How Markets Can Defy Gravity Again in 2021
(Bloomberg Opinion) -- With the pandemic threatening to trash the global economy, governments have opened the fiscal spigots and central banks have pumped even more money into the monetary system. Financial assets, from stocks to bonds to Bitcoin, have responded by rallying to record highs. Hopes that vaccinations can replace lockdowns as the best defense against the coronavirus are feeding expectations that the trend — mostly — is likely to continue in 2021.
A Shock to the System
A second wave of lockdowns is shutting down half the developed world over the holiday season. Since the beginning of the pandemic, different parts of the world economy have had divergent experiences.
China has regained all of its lost momentum and activity is actually growing again. The same cannot be said for the big economies of Europe or the U.S. Economic growth is expected to pick up strongly next year, but it’s evident the effects of the wrecking ball of 2020 will linger awhile, with a full return to pre-Covid levels not expected until 2022 at the earliest.
Bring in the Sledgehammer
No one can complain that the world’s central banks haven't learned the lessons of the global financial crisis. All of the existing unconventional tools — with several new interpretations — were swiftly utilized.
Central banks have not lacked for imagination in their coordinated monetary policy response. Since March, the Federal Reserve alone has purchased $3.3 trillion of Treasuries and mortgage-backed securities, as well as adding corporate bonds, junk-rated debt and exchange-traded funds to its shopping list. The rising tide has lifted all asset prices.
Don’t Fight the Fed (or the Robinhood Crowd)
The pandemic roiled stock markets in March, driving the total value of global equities down to its lowest level in almost four years. The rally since then has been pretty relentless, with the combined world indexes posting a gain of more than 60% since that low.
How Low Can You Go?
Bond markets have also set records, albeit in a way that threatens to make life even harder for savers trying to find a safe place to store their retirement funds. The world’s stock of debt that yields less than zero has soared past $18 trillion, more than double the amount at the start of 2019.
It’s been less than four years since investors were charging Portugal more than 4% for 10-year money. Earlier this month, they started paying for the privilege of owning the country’s securities. Who’d bet against Italy and Greece, whose 10-year bonds yield about 0.5%, joining the sub-zero benchmark borrowing club next year?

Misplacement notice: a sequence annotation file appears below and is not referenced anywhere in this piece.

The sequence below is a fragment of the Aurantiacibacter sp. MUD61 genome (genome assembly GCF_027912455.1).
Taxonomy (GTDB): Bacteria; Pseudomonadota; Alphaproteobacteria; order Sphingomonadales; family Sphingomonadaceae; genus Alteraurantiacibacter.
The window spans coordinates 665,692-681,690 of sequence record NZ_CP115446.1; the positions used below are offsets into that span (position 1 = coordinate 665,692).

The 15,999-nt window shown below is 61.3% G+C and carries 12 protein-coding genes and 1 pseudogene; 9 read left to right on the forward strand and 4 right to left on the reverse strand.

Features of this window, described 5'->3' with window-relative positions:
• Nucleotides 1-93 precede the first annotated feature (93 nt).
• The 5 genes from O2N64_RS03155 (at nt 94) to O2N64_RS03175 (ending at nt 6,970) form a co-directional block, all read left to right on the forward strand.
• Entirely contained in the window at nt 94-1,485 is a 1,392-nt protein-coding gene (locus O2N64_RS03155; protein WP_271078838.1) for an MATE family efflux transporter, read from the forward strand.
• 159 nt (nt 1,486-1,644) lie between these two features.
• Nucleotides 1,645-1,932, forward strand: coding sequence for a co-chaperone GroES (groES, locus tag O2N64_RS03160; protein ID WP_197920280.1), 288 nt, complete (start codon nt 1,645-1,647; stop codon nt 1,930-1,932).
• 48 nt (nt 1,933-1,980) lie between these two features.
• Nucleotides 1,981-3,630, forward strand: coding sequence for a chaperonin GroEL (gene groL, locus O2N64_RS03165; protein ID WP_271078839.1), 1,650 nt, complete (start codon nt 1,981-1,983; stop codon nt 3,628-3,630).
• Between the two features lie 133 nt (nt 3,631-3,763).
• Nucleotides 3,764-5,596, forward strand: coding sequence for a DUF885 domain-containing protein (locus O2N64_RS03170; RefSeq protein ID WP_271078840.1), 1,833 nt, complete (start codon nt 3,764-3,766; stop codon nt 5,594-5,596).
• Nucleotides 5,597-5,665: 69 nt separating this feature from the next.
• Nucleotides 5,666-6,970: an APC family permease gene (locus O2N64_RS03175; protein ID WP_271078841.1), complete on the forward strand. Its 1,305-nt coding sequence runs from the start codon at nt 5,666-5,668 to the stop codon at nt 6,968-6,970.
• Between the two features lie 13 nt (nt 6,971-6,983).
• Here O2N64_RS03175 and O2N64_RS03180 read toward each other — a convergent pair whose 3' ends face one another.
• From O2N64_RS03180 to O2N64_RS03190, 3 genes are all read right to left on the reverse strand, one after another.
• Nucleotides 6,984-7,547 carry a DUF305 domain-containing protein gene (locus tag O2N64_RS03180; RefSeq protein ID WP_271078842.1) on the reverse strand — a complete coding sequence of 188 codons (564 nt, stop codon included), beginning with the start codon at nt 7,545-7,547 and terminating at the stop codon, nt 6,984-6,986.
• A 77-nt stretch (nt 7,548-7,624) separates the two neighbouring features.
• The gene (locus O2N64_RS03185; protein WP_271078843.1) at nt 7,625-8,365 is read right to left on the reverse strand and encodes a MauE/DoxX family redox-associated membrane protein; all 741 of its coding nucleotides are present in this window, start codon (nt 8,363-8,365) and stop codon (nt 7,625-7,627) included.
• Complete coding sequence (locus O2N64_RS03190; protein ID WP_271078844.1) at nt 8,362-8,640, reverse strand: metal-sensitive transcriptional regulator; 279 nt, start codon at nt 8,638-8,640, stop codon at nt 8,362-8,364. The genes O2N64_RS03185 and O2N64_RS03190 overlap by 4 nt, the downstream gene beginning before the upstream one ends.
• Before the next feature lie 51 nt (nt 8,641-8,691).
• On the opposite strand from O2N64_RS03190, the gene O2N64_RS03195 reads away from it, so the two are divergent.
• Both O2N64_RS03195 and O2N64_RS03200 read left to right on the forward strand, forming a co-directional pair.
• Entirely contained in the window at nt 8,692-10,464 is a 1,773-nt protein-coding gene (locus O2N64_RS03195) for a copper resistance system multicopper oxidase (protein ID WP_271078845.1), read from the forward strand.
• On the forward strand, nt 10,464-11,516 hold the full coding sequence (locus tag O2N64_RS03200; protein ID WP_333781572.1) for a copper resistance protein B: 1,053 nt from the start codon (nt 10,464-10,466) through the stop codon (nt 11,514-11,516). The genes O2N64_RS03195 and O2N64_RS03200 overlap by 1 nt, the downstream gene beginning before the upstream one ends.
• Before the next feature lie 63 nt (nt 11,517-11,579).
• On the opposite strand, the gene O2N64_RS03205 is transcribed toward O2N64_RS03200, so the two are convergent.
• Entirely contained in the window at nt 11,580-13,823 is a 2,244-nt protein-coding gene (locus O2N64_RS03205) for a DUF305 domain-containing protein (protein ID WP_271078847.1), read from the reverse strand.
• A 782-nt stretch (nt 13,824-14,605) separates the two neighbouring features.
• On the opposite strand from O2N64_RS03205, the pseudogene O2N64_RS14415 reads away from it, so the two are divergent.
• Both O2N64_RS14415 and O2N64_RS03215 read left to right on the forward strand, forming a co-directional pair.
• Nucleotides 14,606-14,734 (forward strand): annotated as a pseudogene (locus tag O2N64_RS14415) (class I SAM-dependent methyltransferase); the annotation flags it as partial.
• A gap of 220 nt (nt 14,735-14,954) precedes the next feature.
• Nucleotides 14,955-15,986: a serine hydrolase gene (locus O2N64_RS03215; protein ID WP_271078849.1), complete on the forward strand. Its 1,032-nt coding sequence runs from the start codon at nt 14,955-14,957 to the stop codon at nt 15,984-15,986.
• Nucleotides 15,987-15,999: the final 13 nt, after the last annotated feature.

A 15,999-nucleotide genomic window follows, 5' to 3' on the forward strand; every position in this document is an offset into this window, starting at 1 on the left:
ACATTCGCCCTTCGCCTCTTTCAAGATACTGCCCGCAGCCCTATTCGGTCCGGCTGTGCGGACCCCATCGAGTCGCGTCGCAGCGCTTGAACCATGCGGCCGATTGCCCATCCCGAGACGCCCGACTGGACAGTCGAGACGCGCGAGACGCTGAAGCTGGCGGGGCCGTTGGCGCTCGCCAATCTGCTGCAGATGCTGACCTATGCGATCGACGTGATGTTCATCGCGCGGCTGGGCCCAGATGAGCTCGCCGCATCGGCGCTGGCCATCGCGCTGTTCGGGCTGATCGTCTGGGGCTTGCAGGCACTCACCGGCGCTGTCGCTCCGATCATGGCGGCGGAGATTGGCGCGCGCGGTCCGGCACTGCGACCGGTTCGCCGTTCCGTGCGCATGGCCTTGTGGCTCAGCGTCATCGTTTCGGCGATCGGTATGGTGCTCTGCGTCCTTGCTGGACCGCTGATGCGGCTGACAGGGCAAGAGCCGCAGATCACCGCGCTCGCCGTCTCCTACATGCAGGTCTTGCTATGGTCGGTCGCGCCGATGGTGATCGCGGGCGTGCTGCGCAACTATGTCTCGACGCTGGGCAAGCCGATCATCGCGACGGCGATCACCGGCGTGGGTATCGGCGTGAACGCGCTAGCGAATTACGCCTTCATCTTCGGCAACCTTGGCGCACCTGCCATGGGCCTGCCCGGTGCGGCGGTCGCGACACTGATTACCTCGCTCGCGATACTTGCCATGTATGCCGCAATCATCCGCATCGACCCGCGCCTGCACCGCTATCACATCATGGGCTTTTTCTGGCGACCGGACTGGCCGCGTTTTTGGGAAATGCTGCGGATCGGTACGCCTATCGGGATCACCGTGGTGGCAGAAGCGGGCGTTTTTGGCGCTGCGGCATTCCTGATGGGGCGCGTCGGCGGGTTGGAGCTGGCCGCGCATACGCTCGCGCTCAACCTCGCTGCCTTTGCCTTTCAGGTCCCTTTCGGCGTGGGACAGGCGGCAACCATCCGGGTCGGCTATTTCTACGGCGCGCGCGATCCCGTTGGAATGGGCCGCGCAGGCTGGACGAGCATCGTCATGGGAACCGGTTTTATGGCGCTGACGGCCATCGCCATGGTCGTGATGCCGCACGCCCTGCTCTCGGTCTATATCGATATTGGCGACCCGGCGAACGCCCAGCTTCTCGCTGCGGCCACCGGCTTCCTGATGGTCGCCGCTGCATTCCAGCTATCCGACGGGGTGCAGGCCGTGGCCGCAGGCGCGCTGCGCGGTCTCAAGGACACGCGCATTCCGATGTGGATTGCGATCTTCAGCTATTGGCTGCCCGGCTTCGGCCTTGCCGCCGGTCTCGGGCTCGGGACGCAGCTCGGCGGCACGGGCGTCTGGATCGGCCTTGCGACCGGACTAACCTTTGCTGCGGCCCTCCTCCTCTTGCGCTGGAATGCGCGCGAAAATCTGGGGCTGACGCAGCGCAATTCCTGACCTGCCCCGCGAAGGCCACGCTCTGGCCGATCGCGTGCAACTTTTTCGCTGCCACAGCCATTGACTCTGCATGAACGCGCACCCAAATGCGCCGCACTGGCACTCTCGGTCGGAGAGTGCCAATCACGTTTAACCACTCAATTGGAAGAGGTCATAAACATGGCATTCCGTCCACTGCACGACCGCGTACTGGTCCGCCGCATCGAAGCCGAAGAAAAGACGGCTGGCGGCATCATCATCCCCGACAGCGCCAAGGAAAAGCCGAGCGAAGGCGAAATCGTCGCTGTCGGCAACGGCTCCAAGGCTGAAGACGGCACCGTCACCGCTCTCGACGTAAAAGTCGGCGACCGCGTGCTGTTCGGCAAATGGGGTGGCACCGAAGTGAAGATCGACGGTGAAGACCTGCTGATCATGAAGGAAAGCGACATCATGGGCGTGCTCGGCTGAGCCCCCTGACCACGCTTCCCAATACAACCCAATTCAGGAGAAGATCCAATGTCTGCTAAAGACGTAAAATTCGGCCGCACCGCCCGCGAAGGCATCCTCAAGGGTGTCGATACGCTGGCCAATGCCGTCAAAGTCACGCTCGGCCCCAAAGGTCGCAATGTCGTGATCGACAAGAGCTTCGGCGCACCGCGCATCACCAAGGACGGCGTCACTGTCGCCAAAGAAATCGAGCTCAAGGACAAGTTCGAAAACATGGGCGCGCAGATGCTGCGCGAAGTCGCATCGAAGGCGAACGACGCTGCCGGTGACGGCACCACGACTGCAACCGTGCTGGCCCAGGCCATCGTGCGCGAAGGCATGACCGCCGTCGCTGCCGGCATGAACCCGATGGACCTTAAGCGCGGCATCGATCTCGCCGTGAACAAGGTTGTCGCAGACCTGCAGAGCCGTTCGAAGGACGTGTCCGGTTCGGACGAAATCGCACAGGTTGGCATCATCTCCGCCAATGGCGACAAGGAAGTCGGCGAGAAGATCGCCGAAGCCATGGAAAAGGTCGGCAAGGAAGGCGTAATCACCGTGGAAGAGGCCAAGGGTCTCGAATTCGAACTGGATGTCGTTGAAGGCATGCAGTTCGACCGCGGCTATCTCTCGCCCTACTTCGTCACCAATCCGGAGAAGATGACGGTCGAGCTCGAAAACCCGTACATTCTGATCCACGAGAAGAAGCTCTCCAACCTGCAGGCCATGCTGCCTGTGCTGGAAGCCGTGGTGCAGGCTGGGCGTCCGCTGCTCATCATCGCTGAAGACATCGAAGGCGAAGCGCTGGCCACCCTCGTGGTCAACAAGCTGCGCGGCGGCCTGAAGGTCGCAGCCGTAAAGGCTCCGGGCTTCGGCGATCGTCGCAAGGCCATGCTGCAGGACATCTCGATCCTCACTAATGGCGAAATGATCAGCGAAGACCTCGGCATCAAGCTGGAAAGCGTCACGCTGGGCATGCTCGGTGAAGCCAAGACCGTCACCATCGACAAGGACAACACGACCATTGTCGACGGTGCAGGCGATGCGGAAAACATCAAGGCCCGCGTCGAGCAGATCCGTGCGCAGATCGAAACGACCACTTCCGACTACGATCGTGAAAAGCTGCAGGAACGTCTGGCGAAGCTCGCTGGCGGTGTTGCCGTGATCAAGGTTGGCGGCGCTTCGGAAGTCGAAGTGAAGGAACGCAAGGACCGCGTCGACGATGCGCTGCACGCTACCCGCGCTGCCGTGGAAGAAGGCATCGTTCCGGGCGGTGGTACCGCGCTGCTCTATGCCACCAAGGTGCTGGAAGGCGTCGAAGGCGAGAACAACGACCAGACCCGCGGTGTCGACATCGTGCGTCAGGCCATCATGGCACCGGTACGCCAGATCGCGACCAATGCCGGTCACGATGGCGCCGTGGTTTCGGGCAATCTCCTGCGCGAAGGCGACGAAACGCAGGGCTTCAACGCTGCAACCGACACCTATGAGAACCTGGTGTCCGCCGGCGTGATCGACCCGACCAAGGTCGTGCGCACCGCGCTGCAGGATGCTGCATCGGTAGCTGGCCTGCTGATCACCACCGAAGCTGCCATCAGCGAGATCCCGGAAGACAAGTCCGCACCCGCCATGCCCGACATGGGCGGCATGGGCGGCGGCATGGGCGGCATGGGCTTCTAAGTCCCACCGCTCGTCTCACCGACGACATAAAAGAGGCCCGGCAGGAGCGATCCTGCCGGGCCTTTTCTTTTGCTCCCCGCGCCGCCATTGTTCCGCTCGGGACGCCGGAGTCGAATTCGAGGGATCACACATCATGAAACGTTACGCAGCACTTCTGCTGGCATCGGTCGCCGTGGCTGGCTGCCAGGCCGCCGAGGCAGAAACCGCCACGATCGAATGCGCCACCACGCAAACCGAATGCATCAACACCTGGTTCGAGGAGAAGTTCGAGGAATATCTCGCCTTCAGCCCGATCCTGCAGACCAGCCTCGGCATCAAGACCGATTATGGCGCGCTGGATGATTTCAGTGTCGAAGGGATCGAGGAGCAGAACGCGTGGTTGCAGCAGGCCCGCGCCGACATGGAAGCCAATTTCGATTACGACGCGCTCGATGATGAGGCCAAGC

Banks Bear the Brunt of Negative Rates
Much has been written on the merits or drawbacks of extending the lower bound of official interest rates below zero, as the European Central Bank has done. So far, the Federal Reserve and the Bank of England have resisted. But simply looking at the valuations of the relative banking sectors, it is clear that compressing net interest margins has a long-term deleterious effect on the finance industry.
Even the best European banks have tangible book values that are a fraction of those of their U.S. peers. Their lower profitability shows up with an average return on equity that’s less than half what the U.S. financial sector delivers. Competition is fierce in overbanked Europe, where companies rely on bank loans for corporate finance rather than the fragmented capital markets but lenders are unable to charge much interest for money. There are concerns too that the ghost of the euro zone debt crisis — a mountain of non-performing loans — might reappear with the pandemic.
Can the Euro Zone Avoid Deflation?
The scourge of inflation used to keep central bankers awake at night — now it’s the reverse. Looking at the longer-term chart of European inflation and official rates brings a sense of nostalgia for not only when rates were positive but when they moved by 25 basis points at a time.